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Week 48: A Farewell to Arms

I always want to slap Hemingway's women. They never seem like fully realized characters. Unlike the men, who, while they may not always be admirable, at least are recognizably human. Hemingway believed that women, along with politics, drink, money and ambition, ruined a writer. So it's not surprising that his women tend to fall into [...]

By | 2018-05-15T15:22:51+00:00 May 15th, 2018|Uncategorized|4 Comments

The thing about Mother’s Day*

When I was 7, I got kicked out of Brownies. The reason, as I understood it then, was that I had gone to a special Brownie feast out of uniform. The thing is, I had been in a rush, as usual, and had simply gone in my school clothes. Brown Owl told me to sit [...]

By | 2018-05-12T22:13:52+00:00 May 12th, 2018|Uncategorized|7 Comments

Week 47: Fall on your knees

A few years ago, in an interview with Herizons magazine, Ann-Marie Macdonald had this to say about sexual abuse: "The act of abuse doesn't take very long. It's often a fleeting moment in one's life, but the ripple effects - the water table is poisoned from then on, the food chain is poisoned." She was [...]

By | 2018-05-08T04:40:44+00:00 May 8th, 2018|Uncategorized|0 Comments

Week 46: The Great Gatsby

"Let me tell you about the very rich," Fitzgerald once wrote. "They are different from you and me." He wrote it in a short story, "The Rich Boy", while he was waiting for The Great Gatsby to be published. It's worth quoting in full because it's at the heart of the Gatsby narrative: “Let me tell you [...]

By | 2018-05-01T15:45:46+00:00 May 1st, 2018|Uncategorized|2 Comments

Week 45: Howards End

I've always had a fondness for books about houses. The Fall of the House of Usher is one of the scariest (and will be reviewed here once I get up the nerve to reread it), but there are others that come to mind: Brideshead Revisited, Bleak House, Wuthering Heights, A House for Mr. Biswas. Houses have personalities - what would Gone [...]

By | 2018-04-24T15:26:10+00:00 April 24th, 2018|Uncategorized|1 Comment

Week 44: The thoroughly modern Mrs. Bovary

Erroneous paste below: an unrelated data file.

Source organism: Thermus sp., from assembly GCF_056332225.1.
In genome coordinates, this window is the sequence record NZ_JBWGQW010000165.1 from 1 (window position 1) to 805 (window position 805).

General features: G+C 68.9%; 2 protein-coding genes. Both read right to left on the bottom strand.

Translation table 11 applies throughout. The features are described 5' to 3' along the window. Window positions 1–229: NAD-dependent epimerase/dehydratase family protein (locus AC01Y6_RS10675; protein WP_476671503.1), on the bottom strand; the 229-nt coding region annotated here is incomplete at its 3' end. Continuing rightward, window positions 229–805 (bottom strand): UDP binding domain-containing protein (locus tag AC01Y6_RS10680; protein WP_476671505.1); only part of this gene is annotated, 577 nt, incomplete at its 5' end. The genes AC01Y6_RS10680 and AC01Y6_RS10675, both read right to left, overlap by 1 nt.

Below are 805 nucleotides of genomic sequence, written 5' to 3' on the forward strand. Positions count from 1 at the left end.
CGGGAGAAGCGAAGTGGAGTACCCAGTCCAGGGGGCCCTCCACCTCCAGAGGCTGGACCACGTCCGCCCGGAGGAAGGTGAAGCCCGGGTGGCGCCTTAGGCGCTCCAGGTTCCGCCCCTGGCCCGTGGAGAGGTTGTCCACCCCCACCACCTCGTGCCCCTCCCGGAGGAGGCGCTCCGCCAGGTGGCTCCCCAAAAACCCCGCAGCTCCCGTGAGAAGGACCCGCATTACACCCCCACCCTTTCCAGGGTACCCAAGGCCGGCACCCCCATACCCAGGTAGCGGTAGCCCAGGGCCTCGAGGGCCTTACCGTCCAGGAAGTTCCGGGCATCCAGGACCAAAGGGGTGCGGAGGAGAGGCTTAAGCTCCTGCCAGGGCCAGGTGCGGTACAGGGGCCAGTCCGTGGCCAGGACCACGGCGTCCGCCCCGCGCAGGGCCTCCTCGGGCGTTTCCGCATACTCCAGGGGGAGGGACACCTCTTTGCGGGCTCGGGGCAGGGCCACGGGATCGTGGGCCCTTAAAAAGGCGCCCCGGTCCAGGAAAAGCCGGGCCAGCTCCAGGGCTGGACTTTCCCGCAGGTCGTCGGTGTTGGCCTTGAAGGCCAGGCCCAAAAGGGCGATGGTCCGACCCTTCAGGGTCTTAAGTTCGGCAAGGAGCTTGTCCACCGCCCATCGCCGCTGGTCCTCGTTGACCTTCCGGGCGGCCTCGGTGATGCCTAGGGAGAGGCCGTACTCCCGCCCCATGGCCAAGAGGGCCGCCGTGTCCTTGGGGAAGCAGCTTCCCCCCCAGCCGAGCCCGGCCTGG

Gustave Flaubert (1821 - 1880) came of age during a time of transition between the revolution of 1830 and that of 1848. It was an era of tremendous political and intellectual upheaval, a time when poets and writers like Wordsworth, Coleridge and Walter Scott denounced the rationalism of the Enlightenment, seeing themselves as champions of [...]

By | 2018-04-18T16:27:26+00:00 April 17th, 2018|Uncategorized|2 Comments

Week 43: Atonement

Who of us are so perfect that we've never wished we could go back and do something differently? Or simply not do it at all? Atonement, published in 2001 and filmed six years later, is generally believed to be one of Ian McEwan's best novels. It was shortlisted for the Booker Prize and made TIME [...]

By | 2018-04-10T15:12:39+00:00 April 10th, 2018|Uncategorized|0 Comments

Week 42: The “other” Decline and Fall

This time last year BBC 2 brought to the screen a "ghastly gaggle of braying Oxford toffs", as one reviewer put it, in a delightfully-cast three-part adaptation of Decline and Fall, Evelyn Waugh's 1928 satire on the great and the good of England, between the wars. If you missed it, your public library will have [...]

By | 2018-04-03T15:27:11+00:00 April 3rd, 2018|Uncategorized|2 Comments

Week 41: 10 Reasons NOT to read Infinite Jest

It’s never a good sign, it seems to me, when you’d rather unload the dishwasher than continue reading a particular book. Or make that dentist appointment you’ve been putting off. Or cut your toenails. Which, by the way, happens a lot in Infinite Jest, the 1996 novel by the American writer David Foster Wallace. It [...]

By | 2018-03-27T15:36:52+00:00 March 27th, 2018|Uncategorized|5 Comments